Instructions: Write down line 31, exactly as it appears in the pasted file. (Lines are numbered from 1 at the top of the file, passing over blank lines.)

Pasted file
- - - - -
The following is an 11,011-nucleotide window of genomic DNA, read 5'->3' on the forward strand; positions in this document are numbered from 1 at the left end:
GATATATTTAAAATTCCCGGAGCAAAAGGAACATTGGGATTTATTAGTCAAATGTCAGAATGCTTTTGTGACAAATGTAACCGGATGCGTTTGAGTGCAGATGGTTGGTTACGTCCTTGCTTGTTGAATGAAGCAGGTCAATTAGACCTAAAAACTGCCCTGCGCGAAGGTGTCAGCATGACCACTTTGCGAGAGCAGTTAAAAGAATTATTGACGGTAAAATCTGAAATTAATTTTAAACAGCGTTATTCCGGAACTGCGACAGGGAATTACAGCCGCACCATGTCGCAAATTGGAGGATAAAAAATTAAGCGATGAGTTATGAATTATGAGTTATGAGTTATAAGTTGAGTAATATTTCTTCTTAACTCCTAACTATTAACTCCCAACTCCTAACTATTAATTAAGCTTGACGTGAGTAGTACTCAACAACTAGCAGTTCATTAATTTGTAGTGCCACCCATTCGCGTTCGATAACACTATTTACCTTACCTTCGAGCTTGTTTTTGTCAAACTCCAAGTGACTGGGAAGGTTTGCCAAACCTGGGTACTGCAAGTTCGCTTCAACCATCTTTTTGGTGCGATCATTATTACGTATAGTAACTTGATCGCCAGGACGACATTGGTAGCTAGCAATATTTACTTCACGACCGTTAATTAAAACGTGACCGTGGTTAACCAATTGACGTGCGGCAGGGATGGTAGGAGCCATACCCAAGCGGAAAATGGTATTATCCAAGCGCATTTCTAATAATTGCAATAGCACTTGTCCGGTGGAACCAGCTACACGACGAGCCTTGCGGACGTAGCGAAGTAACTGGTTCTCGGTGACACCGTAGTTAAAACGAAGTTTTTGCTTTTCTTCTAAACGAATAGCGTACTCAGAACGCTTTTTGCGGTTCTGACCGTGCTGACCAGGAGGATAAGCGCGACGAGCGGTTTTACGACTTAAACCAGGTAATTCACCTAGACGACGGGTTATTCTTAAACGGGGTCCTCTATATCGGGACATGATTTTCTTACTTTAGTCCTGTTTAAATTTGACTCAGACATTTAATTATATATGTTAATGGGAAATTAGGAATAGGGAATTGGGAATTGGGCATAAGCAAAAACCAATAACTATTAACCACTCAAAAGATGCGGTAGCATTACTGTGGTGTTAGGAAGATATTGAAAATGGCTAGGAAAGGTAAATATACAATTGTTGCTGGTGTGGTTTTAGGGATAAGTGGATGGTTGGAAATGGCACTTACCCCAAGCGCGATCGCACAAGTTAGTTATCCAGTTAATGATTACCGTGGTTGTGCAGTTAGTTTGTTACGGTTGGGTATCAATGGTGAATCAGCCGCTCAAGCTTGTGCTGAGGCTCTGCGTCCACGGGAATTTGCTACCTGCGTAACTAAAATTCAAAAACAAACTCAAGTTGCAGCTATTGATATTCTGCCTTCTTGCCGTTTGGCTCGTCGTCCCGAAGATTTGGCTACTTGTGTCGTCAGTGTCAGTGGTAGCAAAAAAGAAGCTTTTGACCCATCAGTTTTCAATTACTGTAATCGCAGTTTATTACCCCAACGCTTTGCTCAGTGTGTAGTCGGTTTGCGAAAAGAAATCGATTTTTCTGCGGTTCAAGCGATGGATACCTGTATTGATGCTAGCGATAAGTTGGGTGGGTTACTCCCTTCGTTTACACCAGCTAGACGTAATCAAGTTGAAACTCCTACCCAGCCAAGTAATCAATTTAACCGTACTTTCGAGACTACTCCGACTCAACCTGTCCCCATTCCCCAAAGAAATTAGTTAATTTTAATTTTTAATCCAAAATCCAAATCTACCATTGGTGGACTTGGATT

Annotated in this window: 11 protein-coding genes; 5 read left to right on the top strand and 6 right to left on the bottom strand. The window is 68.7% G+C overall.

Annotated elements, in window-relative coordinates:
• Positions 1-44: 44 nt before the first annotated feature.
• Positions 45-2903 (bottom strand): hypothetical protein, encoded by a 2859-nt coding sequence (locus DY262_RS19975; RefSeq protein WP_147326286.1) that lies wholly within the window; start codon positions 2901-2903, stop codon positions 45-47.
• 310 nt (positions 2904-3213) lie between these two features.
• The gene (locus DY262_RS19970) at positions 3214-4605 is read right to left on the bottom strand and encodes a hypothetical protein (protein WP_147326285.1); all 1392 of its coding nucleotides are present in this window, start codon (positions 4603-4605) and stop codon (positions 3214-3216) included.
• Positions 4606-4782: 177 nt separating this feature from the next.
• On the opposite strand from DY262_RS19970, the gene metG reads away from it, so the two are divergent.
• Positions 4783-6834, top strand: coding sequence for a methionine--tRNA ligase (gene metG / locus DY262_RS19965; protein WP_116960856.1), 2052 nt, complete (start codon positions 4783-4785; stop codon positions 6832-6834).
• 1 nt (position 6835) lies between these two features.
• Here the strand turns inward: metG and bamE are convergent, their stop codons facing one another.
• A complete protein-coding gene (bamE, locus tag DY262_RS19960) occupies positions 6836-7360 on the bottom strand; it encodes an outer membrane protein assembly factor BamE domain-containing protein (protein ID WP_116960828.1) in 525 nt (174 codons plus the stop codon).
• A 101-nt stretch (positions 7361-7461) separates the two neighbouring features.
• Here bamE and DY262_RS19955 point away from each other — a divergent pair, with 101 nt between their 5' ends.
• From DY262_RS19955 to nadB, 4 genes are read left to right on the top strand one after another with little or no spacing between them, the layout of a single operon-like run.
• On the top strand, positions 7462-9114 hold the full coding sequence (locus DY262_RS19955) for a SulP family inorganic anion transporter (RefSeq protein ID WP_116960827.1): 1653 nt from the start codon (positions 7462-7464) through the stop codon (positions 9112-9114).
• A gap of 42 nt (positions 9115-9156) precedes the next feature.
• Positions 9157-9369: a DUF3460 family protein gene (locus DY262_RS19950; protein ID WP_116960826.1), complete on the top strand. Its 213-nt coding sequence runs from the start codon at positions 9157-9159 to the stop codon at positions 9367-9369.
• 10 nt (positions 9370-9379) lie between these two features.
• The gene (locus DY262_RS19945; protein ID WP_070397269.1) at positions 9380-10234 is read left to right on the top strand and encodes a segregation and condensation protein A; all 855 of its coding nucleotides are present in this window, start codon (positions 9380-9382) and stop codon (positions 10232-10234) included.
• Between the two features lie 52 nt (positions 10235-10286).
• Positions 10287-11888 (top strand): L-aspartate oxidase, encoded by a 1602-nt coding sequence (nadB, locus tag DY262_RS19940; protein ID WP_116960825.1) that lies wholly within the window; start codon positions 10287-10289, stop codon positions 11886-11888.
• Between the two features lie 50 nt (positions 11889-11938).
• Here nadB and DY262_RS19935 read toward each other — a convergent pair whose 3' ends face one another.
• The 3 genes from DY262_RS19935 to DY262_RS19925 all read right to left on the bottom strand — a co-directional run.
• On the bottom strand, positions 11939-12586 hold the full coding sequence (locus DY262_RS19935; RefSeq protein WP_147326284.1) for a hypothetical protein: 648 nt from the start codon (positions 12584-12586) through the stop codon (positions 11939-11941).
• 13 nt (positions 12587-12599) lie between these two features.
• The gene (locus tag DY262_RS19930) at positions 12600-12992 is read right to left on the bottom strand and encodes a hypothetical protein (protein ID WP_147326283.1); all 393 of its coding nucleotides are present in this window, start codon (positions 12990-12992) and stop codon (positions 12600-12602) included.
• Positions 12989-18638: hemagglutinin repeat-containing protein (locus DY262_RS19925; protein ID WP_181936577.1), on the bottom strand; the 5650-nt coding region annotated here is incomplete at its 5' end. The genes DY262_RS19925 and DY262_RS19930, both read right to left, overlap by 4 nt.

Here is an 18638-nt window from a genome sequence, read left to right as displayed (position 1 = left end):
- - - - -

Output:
• Positions 12989-18638: hemagglutinin repeat-containing protein (locus DY262_RS19925; protein ID WP_181936577.1), on the bottom strand; the 5650-nt coding region annotated here is incomplete at its 5' end. The genes DY262_RS19925 and DY262_RS19930, both read right to left, overlap by 4 nt.